Lean Budget Keeps Focus on Neighborhoods, Infrastructure & Streets

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DESPITE RISING PENSION COSTS, MAYOR FAULCONER’S PROPOSED FY2018 BUDGET STILL PRIORITIZES CORE NEIGHBORHOOD SERVICES, ROAD REPAIR & LARGEST INFRASTRUCTURE BUDGET THIS DECADE

San Diego – Continuing his commitment to invest in neighborhoods despite a lean budget year, Mayor Kevin L. Faulconer recently ​introduced the City of San Diego’s Proposed Fiscal Year 2018 Budget – a balanced plan that prioritizes core community services such as street repair, recreation centers, libraries and public safety while making the largest infrastructure investment of this decade.

“We’ve made so much progress over the past three years to invest in all of our neighborhoods, and this budget plan keeps the focus on key services the City Council and I have worked hard to restore,” Mayor Faulconer said. “Even though pension costs are taking a bigger chunk out of our bottom line I am going to keep my promise to put our neighborhoods first. This balanced budget takes a fiscally responsible approach to ensure we keep our libraries and rec centers open, continue our march to repair 1,000 miles of streets and provide hundreds of millions for infrastructure projects.”

Despite the need for budget reductions driven by surging pension costs, Mayor Faulconer’s proposed budget funds 349 miles of street repair, maintains operating hours at libraries and recreation centers at the highest levels in a decade, and includes key improvements to public safety.

The annual budget for the Capital Improvements Program, which funds most infrastructure projects throughout the city, has also seen significant growth since Mayor Faulconer took office. It has more than doubled since FY2014 and now stands at $445 million.

The City is projecting modestly improving revenue from property, sales and hotel taxes in FY2018, but that growth has been outpaced by a significant increase in the City’s annual pension payment following recent changes by the San Diego City Employees’ Retirement System’s independent pension board. The portion of the pension payment for the City’s $1.4 billion General Fund has increased by $45 million, from $191 million in FY2017 to $236 million in FY2018.

The increase stems from changes in actuarial assumptions calculated by SDCERS, such as projected longer lifespans for retired employees, and lower-than-expected investment returns in the past fiscal year.

The overall result is a need to balance for a total of about $80 million, which this proposal does.

“The good news is that our local economy keeps growing and is helping us keep intact or grow many of the core services that our residents rely on the most,” Mayor Faulconer said. “But the reality is we have limited resources because the City is still required to pay off the pension promises made by past City leaders. That’s money that could be going to our neighborhoods and serves as a reminder that City Hall must continue to live within its means.”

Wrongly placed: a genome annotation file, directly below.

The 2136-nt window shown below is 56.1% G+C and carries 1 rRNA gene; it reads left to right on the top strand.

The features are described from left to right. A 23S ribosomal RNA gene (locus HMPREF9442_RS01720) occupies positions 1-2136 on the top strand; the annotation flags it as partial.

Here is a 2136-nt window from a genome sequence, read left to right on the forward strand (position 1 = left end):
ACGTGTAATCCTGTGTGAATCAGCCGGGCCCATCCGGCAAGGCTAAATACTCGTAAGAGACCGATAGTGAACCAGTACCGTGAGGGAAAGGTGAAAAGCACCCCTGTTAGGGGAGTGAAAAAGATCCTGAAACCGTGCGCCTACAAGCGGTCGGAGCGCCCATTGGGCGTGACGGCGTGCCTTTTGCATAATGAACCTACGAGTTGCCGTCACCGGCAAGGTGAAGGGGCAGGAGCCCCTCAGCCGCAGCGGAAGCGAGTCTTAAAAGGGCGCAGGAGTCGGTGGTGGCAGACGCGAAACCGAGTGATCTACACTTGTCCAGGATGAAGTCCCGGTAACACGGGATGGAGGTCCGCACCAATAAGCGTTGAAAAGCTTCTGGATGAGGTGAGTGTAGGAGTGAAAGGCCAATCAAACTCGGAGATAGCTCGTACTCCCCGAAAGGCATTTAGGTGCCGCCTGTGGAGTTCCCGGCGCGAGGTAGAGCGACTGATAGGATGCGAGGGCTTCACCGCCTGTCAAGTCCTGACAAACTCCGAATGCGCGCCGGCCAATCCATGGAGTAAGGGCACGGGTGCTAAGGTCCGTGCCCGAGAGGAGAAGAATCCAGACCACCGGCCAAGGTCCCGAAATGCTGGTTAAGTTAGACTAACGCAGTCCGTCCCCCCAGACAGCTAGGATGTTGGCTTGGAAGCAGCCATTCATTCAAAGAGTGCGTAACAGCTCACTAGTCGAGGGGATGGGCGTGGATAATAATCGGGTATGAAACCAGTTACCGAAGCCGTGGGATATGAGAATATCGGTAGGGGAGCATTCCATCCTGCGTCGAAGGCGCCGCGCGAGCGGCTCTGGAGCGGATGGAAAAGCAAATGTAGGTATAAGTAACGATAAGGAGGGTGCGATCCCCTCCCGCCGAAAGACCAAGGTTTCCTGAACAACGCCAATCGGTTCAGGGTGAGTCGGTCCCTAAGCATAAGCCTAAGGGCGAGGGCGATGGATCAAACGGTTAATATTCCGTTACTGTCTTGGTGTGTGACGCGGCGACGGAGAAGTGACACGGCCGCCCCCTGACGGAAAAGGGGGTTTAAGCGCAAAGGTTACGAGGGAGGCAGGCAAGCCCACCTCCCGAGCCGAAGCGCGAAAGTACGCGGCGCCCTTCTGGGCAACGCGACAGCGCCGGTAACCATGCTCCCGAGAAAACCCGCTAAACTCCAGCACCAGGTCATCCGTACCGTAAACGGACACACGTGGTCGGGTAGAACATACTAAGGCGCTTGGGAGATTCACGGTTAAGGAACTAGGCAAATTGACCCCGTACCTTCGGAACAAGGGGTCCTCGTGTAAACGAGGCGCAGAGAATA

Mayor Faulconer has proposed balancing the budget with about $22 million in cuts spread across various City departments, the use of $16 million from a new pension stabilization reserve he proposed to the City Council, fiscally responsible changes to reserves, and rolling over $8 million in projected surplus from the current fiscal year budget, among other things.

The structurally balanced budget follows responsible financial practices by ensuring that ongoing expenses are funded with ongoing revenues and that one-time expenses are paid for with one-time revenues. The proposal includes:

  • Up to $71 million in funding for 349 miles of street repair
  • Most funding for the Capital Improvements Program this decade – $445 million
  • Maintaining recreation center and library hours at the highest level in a decade
  • Funding to staff five new parks with 33 acres of parkland
  • $74.1 million to move forward on the innovative Pure Water recycling program
  • $1.1 million increase for Planning Department to implement housing affordability initiatives and develop the Parks Master Plan
  • Continued funding for year-round, indoor shelter for homeless individuals and veterans and other homeless services, $3.4M
  • Four academies for police recruits
  • Continued funding for the plan that has improved 9-1-1 police dispatch response times
  • A firefighter academy to maintain full staffing levels
  • Funding for operations of the new Bayside Fire Station (scheduled to open in December)
  • A fire-rescue Fast Response Squad for the San Pasqual Valley (previously a pilot project in FY2017)
  • Maintaining arts and culture grants above FY2015 levels – $10.4 million
  • Fully funding reserves to policy targets and making annual pension payment 

Demonstrating confidence in the City’s strong financial discipline and underlying fiscal health, Fitch Ratings in February upgraded the City’s credit rating. Fitch noted the “city’s exceptionally strong gap-closing capacity” as it faces the FY2018 budget. Fitch Ratings upgraded the City’s Issuer Rating from AA- to AA and upgraded the City’s General Fund-backed Lease Revenue Bonds from A+ to AA-, with a stable outlook for all ratings.

The $3.6 billion budget proposal recommends spending levels for City operations and capital projects for Fiscal Year 2018, which runs from July 1, 2017 through June 30, 2018.

The final budget will be adopted in June following several weeks of review by the public and the City Council. Mayor Faulconer will formally present the budget proposal to the City Council at 2 p.m. Monday in the City Council chambers.

For more information, the entire proposed budget can be viewed online here, this Fact Sheet provides a summary of notable changes, and here is a set of budget infographics.

 

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